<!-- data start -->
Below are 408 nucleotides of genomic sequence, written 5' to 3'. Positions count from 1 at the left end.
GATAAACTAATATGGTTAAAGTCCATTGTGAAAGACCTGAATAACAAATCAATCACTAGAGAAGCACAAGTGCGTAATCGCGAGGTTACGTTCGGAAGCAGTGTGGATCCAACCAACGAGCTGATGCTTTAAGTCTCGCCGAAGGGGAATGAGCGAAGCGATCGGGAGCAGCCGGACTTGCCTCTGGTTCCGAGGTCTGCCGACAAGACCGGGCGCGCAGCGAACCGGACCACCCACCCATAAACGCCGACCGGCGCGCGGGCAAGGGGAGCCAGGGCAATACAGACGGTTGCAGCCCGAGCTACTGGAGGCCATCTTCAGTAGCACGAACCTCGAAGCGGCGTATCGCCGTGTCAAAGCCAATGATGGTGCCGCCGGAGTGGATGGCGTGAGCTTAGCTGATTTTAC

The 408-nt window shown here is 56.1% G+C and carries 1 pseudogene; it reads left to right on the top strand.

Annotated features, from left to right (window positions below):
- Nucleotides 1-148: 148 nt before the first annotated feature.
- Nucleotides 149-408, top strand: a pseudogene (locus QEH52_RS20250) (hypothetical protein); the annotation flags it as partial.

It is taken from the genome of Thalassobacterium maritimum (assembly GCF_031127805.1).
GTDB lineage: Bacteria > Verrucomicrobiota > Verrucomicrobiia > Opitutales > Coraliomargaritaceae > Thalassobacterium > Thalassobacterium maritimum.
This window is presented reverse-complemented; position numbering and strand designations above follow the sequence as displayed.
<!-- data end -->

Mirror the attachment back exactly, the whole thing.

Below are 408 nucleotides of genomic sequence, written 5' to 3'. Positions count from 1 at the left end.
GATAAACTAATATGGTTAAAGTCCATTGTGAAAGACCTGAATAACAAATCAATCACTAGAGAAGCACAAGTGCGTAATCGCGAGGTTACGTTCGGAAGCAGTGTGGATCCAACCAACGAGCTGATGCTTTAAGTCTCGCCGAAGGGGAATGAGCGAAGCGATCGGGAGCAGCCGGACTTGCCTCTGGTTCCGAGGTCTGCCGACAAGACCGGGCGCGCAGCGAACCGGACCACCCACCCATAAACGCCGACCGGCGCGCGGGCAAGGGGAGCCAGGGCAATACAGACGGTTGCAGCCCGAGCTACTGGAGGCCATCTTCAGTAGCACGAACCTCGAAGCGGCGTATCGCCGTGTCAAAGCCAATGATGGTGCCGCCGGAGTGGATGGCGTGAGCTTAGCTGATTTTAC

The 408-nt window shown here is 56.1% G+C and carries 1 pseudogene; it reads left to right on the top strand.

Annotated features, from left to right (window positions below):
- Nucleotides 1-148: 148 nt before the first annotated feature.
- Nucleotides 149-408, top strand: a pseudogene (locus QEH52_RS20250) (hypothetical protein); the annotation flags it as partial.

It is taken from the genome of Thalassobacterium maritimum (assembly GCF_031127805.1).
GTDB lineage: Bacteria > Verrucomicrobiota > Verrucomicrobiia > Opitutales > Coraliomargaritaceae > Thalassobacterium > Thalassobacterium maritimum.
This window is presented reverse-complemented; position numbering and strand designations above follow the sequence as displayed.